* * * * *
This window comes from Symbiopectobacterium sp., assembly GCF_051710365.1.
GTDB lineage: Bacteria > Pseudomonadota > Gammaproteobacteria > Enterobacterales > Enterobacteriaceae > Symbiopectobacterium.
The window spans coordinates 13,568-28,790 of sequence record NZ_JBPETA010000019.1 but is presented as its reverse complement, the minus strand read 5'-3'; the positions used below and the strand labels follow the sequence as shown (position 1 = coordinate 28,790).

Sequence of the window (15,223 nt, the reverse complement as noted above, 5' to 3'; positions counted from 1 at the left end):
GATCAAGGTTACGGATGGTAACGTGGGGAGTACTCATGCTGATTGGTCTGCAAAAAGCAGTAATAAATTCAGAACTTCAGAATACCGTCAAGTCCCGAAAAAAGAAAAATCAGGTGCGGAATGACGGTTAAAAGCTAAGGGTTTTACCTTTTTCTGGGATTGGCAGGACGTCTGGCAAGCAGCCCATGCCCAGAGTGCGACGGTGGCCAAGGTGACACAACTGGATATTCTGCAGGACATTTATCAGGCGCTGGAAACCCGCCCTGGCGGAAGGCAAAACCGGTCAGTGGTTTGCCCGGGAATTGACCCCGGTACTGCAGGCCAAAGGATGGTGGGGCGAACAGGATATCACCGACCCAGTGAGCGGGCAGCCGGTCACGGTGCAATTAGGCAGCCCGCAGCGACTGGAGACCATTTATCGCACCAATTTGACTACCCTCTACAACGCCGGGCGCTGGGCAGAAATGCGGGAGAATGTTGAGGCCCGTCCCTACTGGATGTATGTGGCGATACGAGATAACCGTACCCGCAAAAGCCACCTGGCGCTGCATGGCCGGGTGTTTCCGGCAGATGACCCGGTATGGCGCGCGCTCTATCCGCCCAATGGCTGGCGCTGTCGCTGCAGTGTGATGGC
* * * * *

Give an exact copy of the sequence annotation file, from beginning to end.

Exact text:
This window comes from Symbiopectobacterium sp., assembly GCF_051710365.1.
GTDB lineage: Bacteria > Pseudomonadota > Gammaproteobacteria > Enterobacterales > Enterobacteriaceae > Symbiopectobacterium.
The window spans coordinates 13,568-28,790 of sequence record NZ_JBPETA010000019.1 but is presented as its reverse complement, the minus strand read 5'-3'; the positions used below and the strand labels follow the sequence as shown (position 1 = coordinate 28,790).

Sequence of the window (15,223 nt, the reverse complement as noted above, 5' to 3'; positions counted from 1 at the left end):
GATCAAGGTTACGGATGGTAACGTGGGGAGTACTCATGCTGATTGGTCTGCAAAAAGCAGTAATAAATTCAGAACTTCAGAATACCGTCAAGTCCCGAAAAAAGAAAAATCAGGTGCGGAATGACGGTTAAAAGCTAAGGGTTTTACCTTTTTCTGGGATTGGCAGGACGTCTGGCAAGCAGCCCATGCCCAGAGTGCGACGGTGGCCAAGGTGACACAACTGGATATTCTGCAGGACATTTATCAGGCGCTGGAAACCCGCCCTGGCGGAAGGCAAAACCGGTCAGTGGTTTGCCCGGGAATTGACCCCGGTACTGCAGGCCAAAGGATGGTGGGGCGAACAGGATATCACCGACCCAGTGAGCGGGCAGCCGGTCACGGTGCAATTAGGCAGCCCGCAGCGACTGGAGACCATTTATCGCACCAATTTGACTACCCTCTACAACGCCGGGCGCTGGGCAGAAATGCGGGAGAATGTTGAGGCCCGTCCCTACTGGATGTATGTGGCGATACGAGATAACCGTACCCGCAAAAGCCACCTGGCGCTGCATGGCCGGGTGTTTCCGGCAGATGACCCGGTATGGCGCGCGCTCTATCCGCCCAATGGCTGGCGCTGTCGCTGCAGTGTGATGGC